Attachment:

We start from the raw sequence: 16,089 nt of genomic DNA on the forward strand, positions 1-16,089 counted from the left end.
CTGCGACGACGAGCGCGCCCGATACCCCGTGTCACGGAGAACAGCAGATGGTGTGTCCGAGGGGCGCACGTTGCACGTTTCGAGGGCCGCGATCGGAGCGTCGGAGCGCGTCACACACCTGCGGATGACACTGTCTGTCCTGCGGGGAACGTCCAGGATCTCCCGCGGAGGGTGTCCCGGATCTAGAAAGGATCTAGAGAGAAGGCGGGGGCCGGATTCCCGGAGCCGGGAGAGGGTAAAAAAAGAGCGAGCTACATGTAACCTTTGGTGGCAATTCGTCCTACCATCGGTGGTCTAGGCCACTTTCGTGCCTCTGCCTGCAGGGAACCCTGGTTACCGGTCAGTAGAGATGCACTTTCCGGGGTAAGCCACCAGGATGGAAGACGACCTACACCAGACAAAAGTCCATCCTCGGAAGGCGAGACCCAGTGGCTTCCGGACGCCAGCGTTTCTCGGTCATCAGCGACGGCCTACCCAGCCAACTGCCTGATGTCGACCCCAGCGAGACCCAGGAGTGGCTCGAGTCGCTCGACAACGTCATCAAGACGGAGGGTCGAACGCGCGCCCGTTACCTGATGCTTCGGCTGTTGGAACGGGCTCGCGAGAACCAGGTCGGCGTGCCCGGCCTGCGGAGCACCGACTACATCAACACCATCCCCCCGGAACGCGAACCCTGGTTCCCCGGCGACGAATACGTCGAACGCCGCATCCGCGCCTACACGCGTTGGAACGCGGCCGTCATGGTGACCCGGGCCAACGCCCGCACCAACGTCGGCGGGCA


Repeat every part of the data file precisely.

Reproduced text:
We start from the raw sequence: 16,089 nt of genomic DNA on the forward strand, positions 1-16,089 counted from the left end.
CTGCGACGACGAGCGCGCCCGATACCCCGTGTCACGGAGAACAGCAGATGGTGTGTCCGAGGGGCGCACGTTGCACGTTTCGAGGGCCGCGATCGGAGCGTCGGAGCGCGTCACACACCTGCGGATGACACTGTCTGTCCTGCGGGGAACGTCCAGGATCTCCCGCGGAGGGTGTCCCGGATCTAGAAAGGATCTAGAGAGAAGGCGGGGGCCGGATTCCCGGAGCCGGGAGAGGGTAAAAAAAGAGCGAGCTACATGTAACCTTTGGTGGCAATTCGTCCTACCATCGGTGGTCTAGGCCACTTTCGTGCCTCTGCCTGCAGGGAACCCTGGTTACCGGTCAGTAGAGATGCACTTTCCGGGGTAAGCCACCAGGATGGAAGACGACCTACACCAGACAAAAGTCCATCCTCGGAAGGCGAGACCCAGTGGCTTCCGGACGCCAGCGTTTCTCGGTCATCAGCGACGGCCTACCCAGCCAACTGCCTGATGTCGACCCCAGCGAGACCCAGGAGTGGCTCGAGTCGCTCGACAACGTCATCAAGACGGAGGGTCGAACGCGCGCCCGTTACCTGATGCTTCGGCTGTTGGAACGGGCTCGCGAGAACCAGGTCGGCGTGCCCGGCCTGCGGAGCACCGACTACATCAACACCATCCCCCCGGAACGCGAACCCTGGTTCCCCGGCGACGAATACGTCGAACGCCGCATCCGCGCCTACACGCGTTGGAACGCGGCCGTCATGGTGACCCGGGCCAACGCCCGCACCAACGTCGGCGGGCA